This underpainting will show through when you scrape off paint in certain areas.
Think about the overall composition of your painting when deciding on a color for the underpainting.
Generally, an earthy tone works best, but again it depends on the type of work you are doing.
Thick paint works best with painting knives. I tend to paint in thin glazes of color and so I use fluid acrylics.
While you can use a palette knife or painting knife to spread the paint, you will not get the texture you want.
Thick heavy body paint or paint mixed with a texture medium is the best paint to work with knives.
You can achieve wonderful textures for rocks, mountains, foliage or just about anything with a knife and thick paint.
If you aren’t sure which type of paint to buy you can check out my post on how to choose the right acrylic paint.
Techniques with Painting Knives
There are various techniques you can use with a painting knife to give you the desired effect in your art work. Practice some of these to see how they work with the various knives and to see how changing the angle will give you a different effect.
Lines: Scrape a little paint onto the edge of your knife and dab it onto your canvas. This can make a thin line for things such as a fence, windowsill or tree.
You will need to reload the knife frequently as you are only using the edge. I actually find the angled palette knife very useful for this technique.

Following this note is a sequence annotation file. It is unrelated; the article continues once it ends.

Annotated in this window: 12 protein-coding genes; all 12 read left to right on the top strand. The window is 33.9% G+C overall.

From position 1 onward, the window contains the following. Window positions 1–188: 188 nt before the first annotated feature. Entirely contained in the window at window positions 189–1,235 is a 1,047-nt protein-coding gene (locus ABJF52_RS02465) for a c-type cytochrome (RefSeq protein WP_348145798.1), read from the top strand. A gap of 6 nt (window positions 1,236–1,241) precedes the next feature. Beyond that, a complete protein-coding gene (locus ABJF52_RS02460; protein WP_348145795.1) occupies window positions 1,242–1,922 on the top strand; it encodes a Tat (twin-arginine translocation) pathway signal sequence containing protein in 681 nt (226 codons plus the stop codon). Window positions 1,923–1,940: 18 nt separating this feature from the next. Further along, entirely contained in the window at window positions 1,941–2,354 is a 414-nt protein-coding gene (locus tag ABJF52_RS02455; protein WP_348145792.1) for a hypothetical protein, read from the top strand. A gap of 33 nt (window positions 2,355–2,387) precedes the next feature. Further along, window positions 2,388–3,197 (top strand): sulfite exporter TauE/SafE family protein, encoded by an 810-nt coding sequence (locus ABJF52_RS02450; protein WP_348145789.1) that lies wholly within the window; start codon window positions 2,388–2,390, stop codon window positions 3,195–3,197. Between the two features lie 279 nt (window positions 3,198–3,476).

Scraping: A sharp pointed blade can be used for scraping in a technique called sgraffito, which is taken from an Italian word that means “to scratch”.
Scraping or sgraffito is used when you want to scrape the paint away from a mistake or scrape paint to expose some of the underpainting.
You can also use it to scrape in a tree trunk or other thin object. Use a small knife on its edge to gently scrape the paint away from an area.
Wipe the knife after each scrape to prevent mixing of colors.
Dabbing: You can use a knife with a rounded tip to dab on dots of color or to build up texture. Dip the tip of the knife into the paint to pick up a small amount of color and then gently dab it on your surface.
Sweeping: A long blade is used to produce sweeps of color such as putting snow on mountain tops.
This technique can also be used to spread paint across a wide area to make a body of water or field. You can also use it to blend two colors directly on your surface.
Use the long edge of the knife to grab paint from your palette and “sweep” it onto your surface like you would spread jam or butter on bread.
Make sure your knife is clean because dried paint on the knife can leave ridges or grooves in the paint.
There are no rules for applying paint to a surface.
Grab a few knives and some paint and experiment with different marks and techniques. Take notes as you experiment about the different effects you get so you can reproduce them in your painting.
I have Parkinson’s so I get some wonderful “happy mistakes” when I use a painting knife on my really shaky days. Creativity is limitless.
Thanks for reading